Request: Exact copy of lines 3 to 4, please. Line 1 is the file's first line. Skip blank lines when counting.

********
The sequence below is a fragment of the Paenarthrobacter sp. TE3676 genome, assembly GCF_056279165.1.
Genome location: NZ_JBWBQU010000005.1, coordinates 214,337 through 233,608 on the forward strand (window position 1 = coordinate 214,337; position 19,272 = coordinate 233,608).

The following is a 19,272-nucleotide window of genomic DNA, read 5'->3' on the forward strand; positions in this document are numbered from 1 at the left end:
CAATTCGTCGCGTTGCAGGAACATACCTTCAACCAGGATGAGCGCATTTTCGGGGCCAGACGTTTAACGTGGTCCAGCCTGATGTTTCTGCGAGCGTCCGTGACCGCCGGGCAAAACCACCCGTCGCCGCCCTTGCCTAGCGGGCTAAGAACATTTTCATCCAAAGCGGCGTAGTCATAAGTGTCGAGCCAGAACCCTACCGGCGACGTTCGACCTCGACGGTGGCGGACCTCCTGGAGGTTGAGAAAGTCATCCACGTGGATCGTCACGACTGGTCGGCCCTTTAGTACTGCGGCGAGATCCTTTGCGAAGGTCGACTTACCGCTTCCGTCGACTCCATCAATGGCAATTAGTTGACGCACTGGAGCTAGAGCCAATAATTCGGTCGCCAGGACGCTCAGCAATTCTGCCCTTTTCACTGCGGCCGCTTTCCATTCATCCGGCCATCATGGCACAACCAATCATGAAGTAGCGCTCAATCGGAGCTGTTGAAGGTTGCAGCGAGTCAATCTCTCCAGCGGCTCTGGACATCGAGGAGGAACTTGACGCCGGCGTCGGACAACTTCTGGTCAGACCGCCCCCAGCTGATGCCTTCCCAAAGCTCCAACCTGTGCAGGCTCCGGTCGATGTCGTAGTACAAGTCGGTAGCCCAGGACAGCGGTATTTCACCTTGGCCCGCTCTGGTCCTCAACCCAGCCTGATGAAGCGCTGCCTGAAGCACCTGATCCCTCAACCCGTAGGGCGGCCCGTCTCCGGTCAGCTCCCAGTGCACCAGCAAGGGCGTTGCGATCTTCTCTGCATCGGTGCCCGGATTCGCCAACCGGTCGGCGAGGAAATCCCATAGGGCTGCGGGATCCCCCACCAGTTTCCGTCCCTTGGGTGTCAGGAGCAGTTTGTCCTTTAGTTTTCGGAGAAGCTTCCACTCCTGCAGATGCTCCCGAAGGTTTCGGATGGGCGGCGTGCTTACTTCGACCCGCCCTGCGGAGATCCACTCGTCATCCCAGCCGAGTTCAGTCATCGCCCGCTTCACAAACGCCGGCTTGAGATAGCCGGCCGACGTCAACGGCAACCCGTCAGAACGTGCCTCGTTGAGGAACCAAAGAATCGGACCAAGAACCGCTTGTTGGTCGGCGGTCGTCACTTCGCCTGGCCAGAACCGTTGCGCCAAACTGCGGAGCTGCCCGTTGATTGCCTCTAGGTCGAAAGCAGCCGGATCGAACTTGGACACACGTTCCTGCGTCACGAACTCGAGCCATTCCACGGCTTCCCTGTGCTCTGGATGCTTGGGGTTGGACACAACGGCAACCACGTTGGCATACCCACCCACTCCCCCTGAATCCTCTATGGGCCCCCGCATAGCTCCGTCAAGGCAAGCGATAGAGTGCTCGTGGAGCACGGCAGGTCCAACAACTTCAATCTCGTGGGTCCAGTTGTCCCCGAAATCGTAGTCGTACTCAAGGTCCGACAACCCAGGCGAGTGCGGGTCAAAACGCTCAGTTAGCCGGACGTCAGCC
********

The following is a 19,272-nucleotide window of genomic DNA, read 5'->3' on the forward strand; positions in this document are numbered from 1 at the left end:
CAATTCGTCGCGTTGCAGGAACATACCTTCAACCAGGATGAGCGCATTTTCGGGGCCAGACGTTTAACGTGGTCCAGCCTGATGTTTCTGCGAGCGTCCGTGACCGCCGGGCAAAACCACCCGTCGCCGCCCTTGCCTAGCGGGCTAAGAACATTTTCATCCAAAGCGGCGTAGTCATAAGTGTCGAGCCAGAACCCTACCGGCGACGTTCGACCTCGACGGTGGCGGACCTCCTGGAGGTTGAGAAAGTCATCCACGTGGATCGTCACGACTGGTCGGCCCTTTAGTACTGCGGCGAGATCCTTTGCGAAGGTCGACTTACCGCTTCCGTCGACTCCATCAATGGCAATTAGTTGACGCACTGGAGCTAGAGCCAATAATTCGGTCGCCAGGACGCTCAGCAATTCTGCCCTTTTCACTGCGGCCGCTTTCCATTCATCCGGCCATCATGGCACAACCAATCATGAAGTAGCGCTCAATCGGAGCTGTTGAAGGTTGCAGCGAGTCAATCTCTCCAGCGGCTCTGGACATCGAGGAGGAACTTGACGCCGGCGTCGGACAACTTCTGGTCAGACCGCCCCCAGCTGATGCCTTCCCAAAGCTCCAACCTGTGCAGGCTCCGGTCGATGTCGTAGTACAAGTCGGTAGCCCAGGACAGCGGTATTTCACCTTGGCCCGCTCTGGTCCTCAACCCAGCCTGATGAAGCGCTGCCTGAAGCACCTGATCCCTCAACCCGTAGGGCGGCCCGTCTCCGGTCAGCTCCCAGTGCACCAGCAAGGGCGTTGCGATCTTCTCTGCATCGGTGCCCGGATTCGCCAACCGGTCGGCGAGGAAATCCCATAGGGCTGCGGGATCCCCCACCAGTTTCCGTCCCTTGGGTGTCAGGAGCAGTTTGTCCTTTAGTTTTCGGAGAAGCTTCCACTCCTGCAGATGCTCCCGAAGGTTTCGGATGGGCGGCGTGCTTACTTCGACCCGCCCTGCGGAGATCCACTCGTCATCCCAGCCGAGTTCAGTCATCGCCCGCTTCACAAACGCCGGCTTGAGATAGCCGGCCGACGTCAACGGCAACCCGTCAGAACGTGCCTCGTTGAGGAACCAAAGAATCGGACCAAGAACCGCTTGTTGGTCGGCGGTCGTCACTTCGCCTGGCCAGAACCGTTGCGCCAAACTGCGGAGCTGCCCGTTGATTGCCTCTAGGTCGAAAGCAGCCGGATCGAACTTGGACACACGTTCCTGCGTCACGAACTCGAGCCATTCCACGGCTTCCCTGTGCTCTGGATGCTTGGGGTTGGACACAACGGCAACCACGTTGGCATACCCACCCACTCCCCCTGAATCCTCTATGGGCCCCCGCATAGCTCCGTCAAGGCAAGCGATAGAGTGCTCGTGGAGCACGGCAGGTCCAACAACTTCAATCTCGTGGGTCCAGTTGTCCCCGAAATCGTAGTCGTACTCAAGGTCCGACAACCCAGGCGAGTGCGGGTCAAAACGCTCAGTTAGCCGGACGTCAGCC